Link Roundup #32: 10 Things to Know This Week

Accelerate your personal finance knowledge with this regular feature on Ringgit Oh Ringgit – the Link Roundup! I promise you’ll find these 10 links informational 🙂

1. Entrepreneurs don’t have a special gene for risk—they come from families with money – Quartz

You know what’s the best predictor of success? Being born by wealthy parents.

Usually, when I post things like this, some joker will be like, ‘yeah but not all. Look at [rich and successful person from modest backgrounds]’

Yes, true, but those are exceptions to the rule.


2. Asset Allocation for Malaysians: What is The Best Portfolio Mix for You? – I’m Funemployed

Love this article! My favourite part of Nicole’s article is her sharing (1) her own asset allocation breakdown and (2) what stocks are in her portfolio.

Always nice to see how other people diversify their investment 🙂 Great content.

3. ‘I don’t want to lose everything’: Why more women are keeping their money separate from their partners – iNews UK

The first paragraph hooked me right in:

An increasing number of women are choosing to remain financially independent of their partner. In a study of 4,000 women conducted by Netwealth, around 45 per cent said it was to maintain their own autonomy, and 23 per cent said that they viewed ownership over their own money as freedom.

Yes! That’s exactly how I feel. I don’t ever want to financially depend on my partner if I can help it! One, because I’ve heard enough horror stories. Two, because I never want my partner to think they are mere cash cows.

The three women have varied backgrounds. One is a single mum who is used to be self-reliant. Another saw her mother financially abused and later fell to the same situation herself. The last one enjoys being in a relationship where they could each buy what they want without checking with the other. Great read.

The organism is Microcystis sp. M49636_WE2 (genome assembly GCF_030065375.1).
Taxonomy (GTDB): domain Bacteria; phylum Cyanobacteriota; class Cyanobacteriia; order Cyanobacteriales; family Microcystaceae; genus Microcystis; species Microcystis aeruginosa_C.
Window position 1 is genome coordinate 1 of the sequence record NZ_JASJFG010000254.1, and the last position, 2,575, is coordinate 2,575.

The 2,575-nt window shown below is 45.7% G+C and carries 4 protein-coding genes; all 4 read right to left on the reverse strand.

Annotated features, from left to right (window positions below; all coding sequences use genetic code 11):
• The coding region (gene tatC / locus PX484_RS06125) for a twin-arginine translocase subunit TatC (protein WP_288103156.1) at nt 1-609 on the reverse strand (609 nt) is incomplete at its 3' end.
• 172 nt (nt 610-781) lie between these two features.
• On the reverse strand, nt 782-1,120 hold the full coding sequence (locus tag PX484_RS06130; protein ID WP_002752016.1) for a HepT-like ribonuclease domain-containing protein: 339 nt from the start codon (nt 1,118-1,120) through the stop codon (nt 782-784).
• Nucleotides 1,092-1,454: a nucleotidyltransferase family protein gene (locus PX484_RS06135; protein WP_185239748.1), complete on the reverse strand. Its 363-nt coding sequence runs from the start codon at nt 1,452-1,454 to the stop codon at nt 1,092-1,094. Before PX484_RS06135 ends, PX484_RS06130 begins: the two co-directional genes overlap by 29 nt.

4. Your commute is making you miserable. Here’s how to make it more enjoyable – Fast Company

You’ve probably heard how commutes are generally bad for your mental health. The article lists some helpful suggestions so you can make the best out of the situation.

I find the last suggestion hilarious. ‘If you can’t improve it, abandon it. Find a job where you can work from home.’

5. Our lives have been co-opted by the Convenience Industrial Complex – Treehugger

This is a painful article to read. Fact is I love convenience in my life.

My first reaction is defensiveness. I tell myself that I don’t use as much disposable items as other people. I tell myself that my lifestyle is greener than others.

Then there it comes, the realisation that yes while I may not be the worst, I am not the best either.

6. On Male Vs. Female Financial Literacy & Feeling “Stupid” When It Comes To Money – The Financial Diet

Generally speaking, women underestimate their abilities, including in the area of money. Personally, I’ve heard many women tell me how they’re bad with money. Not once have I heard the same sentence from a guy.